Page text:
It’s a simple chapel perched on a hillside with listing headstones and dark woods surrounding – the perfect gothic location. Mr Darby’s ruined vicarage I just made up myself. I found out later that the village and church were used as sets in the Anne Hathaway film Becoming Jane. Their location scout obviously felt the same way I did.

L.L.: Can you talk a little about the Christian sect, the Brethren, mentioned in THE CORONER’S DAUGHTER? Was this purely fictional, or based in history?

Andrew Hughes: That came out of my LIVES LESS ORDINARY book. The Plymouth Brethren were an evangelical movement that first began meeting in Fitzwilliam Square in the 1820s. Their gatherings in England took place in Plymouth so that’s where they got the name. In a general sense, they were an inspiration for the sect in Plym.jpgTHE CORONER’S DAUGHTER, and their charismatic leader was also called Mr Darby. But in Ireland in the early 19th Century there was a growing evangelical reaction to revolutionary politics and the campaign for Catholic emancipation, not just confined to the Plymouth Brethren. Of course, any such conservative movement would find a natural antagonist in the curious, inconvenient, and intuitive Abigail.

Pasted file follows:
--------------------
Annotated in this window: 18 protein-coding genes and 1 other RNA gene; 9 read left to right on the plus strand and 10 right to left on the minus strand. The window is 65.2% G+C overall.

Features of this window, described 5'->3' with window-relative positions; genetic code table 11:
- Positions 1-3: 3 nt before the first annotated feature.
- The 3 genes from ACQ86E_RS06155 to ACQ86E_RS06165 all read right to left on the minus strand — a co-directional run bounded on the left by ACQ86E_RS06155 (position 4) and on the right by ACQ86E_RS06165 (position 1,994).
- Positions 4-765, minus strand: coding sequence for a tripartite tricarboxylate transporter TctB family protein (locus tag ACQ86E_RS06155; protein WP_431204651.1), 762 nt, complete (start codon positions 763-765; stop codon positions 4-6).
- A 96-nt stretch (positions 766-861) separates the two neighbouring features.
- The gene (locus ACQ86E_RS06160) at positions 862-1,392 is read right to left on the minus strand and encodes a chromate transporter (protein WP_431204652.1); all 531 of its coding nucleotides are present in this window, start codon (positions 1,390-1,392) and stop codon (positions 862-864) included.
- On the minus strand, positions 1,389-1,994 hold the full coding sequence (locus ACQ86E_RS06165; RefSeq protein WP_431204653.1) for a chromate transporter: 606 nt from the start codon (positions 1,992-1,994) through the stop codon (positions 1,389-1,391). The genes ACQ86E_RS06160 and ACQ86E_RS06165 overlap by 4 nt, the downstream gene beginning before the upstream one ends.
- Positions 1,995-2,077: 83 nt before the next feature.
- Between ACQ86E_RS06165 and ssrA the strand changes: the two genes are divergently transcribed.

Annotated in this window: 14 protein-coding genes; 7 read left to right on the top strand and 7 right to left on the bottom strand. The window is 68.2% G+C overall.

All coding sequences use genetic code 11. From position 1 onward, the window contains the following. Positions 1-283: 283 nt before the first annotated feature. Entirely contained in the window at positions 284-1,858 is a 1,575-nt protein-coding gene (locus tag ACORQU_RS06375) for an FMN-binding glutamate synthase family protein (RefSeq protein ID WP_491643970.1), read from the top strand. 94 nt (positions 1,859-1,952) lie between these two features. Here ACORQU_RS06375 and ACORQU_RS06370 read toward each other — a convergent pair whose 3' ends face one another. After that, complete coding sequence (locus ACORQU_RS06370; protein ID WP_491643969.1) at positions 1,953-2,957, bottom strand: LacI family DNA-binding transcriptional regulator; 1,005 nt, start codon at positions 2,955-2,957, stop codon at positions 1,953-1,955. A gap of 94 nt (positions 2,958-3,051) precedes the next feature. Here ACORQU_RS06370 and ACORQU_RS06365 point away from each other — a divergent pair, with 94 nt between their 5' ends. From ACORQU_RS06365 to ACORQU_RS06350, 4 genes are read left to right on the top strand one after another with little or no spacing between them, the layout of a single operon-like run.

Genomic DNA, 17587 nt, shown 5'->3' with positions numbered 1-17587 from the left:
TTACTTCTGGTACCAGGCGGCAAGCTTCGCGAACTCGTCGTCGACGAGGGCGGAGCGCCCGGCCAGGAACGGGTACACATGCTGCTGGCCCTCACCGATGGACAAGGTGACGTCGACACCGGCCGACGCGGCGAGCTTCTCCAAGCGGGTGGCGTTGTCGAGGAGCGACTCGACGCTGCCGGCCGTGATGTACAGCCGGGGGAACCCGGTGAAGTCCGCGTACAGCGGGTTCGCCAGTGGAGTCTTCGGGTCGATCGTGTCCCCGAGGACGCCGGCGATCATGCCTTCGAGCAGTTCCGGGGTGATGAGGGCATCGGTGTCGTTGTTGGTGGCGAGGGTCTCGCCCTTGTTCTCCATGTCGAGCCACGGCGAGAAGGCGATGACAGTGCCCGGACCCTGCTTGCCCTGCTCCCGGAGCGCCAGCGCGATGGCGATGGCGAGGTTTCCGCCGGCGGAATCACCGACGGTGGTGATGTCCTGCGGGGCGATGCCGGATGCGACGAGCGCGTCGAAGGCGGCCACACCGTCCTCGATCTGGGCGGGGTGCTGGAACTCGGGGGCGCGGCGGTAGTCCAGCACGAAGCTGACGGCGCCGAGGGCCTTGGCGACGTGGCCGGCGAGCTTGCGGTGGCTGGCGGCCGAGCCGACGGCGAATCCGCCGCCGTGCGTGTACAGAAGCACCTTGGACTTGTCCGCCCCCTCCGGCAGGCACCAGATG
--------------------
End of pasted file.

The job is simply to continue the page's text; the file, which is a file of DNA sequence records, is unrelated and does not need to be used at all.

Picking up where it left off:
L.L.: What’s keeping you up at night? It doesn’t have to be literary (and hopefully it’s not grave robbers)!

Andrew Hughes: Apart from worrying about the daily news, I’ve been catching up on a few true-crime series lately. I got through Making a Murderer and The Keepers on Netflix with unseemly haste. Also listened to the latest Serial podcast, S-Town. That was an excellent portrait of an intriguing man, but in the end I got tired of the hooks and cliffhangers that were never quite resolved. I’ve been writing a lot these past few months and have to catch up on my TBR pile, but I’ve started reading THE GINGER MAN again after the death of J.P. Donleavy.

L.L.: Andrew, it was a true joy. Thank you for chatting with us about THE CORONER’S DAUGHTER. Is there anything I forgot to ask, but should have?

Andrew Hughes: I’ve just finished a new novel, more Irish historical fiction, this time based on a real-life 18th Century character: Lady Betty, the merciless hangwoman of Roscommon! The ink is barely dry on that one, so I’ve not much more news, but keep an eye out for it in 2018.